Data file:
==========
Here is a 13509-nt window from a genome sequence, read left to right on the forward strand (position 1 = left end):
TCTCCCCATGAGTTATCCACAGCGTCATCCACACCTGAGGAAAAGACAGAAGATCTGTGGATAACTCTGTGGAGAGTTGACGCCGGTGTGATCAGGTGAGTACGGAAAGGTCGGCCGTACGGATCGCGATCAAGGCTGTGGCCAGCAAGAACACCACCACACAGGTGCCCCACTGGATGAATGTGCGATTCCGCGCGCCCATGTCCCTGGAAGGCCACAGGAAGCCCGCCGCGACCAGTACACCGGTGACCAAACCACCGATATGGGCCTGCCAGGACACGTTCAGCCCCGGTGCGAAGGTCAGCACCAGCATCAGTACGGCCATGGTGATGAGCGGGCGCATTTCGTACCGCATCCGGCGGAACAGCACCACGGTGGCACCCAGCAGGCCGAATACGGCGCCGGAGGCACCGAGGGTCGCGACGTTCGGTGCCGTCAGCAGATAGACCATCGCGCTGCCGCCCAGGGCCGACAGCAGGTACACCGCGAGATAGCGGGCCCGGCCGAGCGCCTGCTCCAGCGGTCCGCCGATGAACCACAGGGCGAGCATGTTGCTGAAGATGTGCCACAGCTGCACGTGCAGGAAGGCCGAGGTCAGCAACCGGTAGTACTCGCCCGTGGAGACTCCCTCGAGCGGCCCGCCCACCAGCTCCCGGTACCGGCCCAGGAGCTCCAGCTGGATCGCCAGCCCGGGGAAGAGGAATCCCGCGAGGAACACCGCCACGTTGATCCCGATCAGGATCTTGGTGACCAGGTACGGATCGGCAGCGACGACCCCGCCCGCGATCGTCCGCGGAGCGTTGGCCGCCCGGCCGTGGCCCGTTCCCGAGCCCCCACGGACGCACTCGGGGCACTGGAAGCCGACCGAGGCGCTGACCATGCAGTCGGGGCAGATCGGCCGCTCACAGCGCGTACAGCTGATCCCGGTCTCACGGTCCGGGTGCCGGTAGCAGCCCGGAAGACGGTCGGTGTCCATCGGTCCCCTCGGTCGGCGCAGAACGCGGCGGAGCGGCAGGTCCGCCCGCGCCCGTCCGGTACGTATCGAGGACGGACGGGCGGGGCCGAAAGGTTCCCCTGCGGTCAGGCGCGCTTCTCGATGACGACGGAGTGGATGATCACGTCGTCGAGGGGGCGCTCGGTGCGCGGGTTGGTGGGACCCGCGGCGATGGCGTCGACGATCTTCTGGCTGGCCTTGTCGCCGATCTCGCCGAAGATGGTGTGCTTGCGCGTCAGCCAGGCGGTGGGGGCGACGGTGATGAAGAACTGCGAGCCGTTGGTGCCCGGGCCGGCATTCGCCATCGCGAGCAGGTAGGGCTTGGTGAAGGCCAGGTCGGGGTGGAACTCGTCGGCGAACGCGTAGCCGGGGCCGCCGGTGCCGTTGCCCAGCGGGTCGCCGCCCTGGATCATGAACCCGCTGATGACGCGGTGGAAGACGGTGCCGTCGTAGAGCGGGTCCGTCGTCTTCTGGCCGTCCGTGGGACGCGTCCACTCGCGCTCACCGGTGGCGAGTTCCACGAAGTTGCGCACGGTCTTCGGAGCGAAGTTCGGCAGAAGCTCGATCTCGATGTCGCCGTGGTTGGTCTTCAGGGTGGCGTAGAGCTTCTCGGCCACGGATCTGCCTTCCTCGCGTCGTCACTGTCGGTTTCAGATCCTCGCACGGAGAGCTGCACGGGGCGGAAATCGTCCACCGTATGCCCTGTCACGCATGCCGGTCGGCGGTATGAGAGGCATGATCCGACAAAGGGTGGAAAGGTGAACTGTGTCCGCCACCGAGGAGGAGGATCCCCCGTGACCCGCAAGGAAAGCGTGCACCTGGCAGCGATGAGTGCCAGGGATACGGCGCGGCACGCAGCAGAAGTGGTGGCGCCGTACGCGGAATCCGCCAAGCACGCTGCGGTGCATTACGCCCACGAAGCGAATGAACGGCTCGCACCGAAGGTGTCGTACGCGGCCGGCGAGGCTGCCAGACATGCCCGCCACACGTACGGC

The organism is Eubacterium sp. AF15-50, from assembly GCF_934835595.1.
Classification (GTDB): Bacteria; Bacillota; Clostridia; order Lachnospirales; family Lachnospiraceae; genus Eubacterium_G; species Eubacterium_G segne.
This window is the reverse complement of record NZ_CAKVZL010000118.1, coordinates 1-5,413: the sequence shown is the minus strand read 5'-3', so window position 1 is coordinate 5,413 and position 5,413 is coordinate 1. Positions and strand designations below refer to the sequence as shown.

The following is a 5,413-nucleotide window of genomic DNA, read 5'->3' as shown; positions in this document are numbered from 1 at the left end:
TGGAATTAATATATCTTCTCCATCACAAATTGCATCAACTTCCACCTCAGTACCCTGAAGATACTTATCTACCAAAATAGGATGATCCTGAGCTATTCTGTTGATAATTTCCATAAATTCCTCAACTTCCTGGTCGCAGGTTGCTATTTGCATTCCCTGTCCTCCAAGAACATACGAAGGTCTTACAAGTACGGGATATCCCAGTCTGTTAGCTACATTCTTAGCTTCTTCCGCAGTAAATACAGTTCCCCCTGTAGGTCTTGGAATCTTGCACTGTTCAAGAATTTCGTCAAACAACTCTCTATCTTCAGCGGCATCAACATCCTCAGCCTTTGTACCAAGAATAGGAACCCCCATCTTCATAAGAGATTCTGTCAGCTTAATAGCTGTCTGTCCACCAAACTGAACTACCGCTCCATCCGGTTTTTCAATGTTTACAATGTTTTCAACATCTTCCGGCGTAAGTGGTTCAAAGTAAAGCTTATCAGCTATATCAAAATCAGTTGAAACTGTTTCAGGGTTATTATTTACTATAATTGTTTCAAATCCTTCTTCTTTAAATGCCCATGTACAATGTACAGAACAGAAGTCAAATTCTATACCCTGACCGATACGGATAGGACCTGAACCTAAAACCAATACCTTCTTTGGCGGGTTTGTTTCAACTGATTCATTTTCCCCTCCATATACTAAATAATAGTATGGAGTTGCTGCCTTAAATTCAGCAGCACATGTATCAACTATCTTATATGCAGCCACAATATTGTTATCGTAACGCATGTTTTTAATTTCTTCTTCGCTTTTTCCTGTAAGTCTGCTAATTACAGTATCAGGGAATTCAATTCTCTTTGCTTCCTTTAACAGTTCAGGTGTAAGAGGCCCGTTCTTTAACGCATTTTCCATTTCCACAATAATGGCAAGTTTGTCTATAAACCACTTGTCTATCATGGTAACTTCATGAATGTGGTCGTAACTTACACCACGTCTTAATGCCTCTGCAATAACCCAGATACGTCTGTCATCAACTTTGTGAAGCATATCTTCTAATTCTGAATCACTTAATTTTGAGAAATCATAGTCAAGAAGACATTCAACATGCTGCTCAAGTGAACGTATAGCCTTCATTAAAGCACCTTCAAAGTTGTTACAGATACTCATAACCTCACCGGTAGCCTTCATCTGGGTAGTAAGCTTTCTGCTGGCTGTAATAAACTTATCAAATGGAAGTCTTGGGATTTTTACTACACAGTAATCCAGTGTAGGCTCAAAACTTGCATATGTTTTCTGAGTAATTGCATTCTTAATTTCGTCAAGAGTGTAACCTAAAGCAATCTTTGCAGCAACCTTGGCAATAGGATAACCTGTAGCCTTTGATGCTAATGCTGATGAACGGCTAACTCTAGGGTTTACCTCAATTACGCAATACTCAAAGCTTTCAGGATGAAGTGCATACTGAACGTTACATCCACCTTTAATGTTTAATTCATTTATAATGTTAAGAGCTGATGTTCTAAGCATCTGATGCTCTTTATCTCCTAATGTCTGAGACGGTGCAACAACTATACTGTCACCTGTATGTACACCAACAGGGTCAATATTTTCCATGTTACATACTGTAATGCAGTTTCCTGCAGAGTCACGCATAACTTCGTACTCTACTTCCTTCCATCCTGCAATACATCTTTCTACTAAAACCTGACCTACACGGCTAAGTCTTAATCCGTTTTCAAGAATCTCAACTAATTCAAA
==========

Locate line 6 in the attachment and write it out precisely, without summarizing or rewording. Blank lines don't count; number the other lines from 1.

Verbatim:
The following is a 5,413-nucleotide window of genomic DNA, read 5'->3' as shown; positions in this document are numbered from 1 at the left end: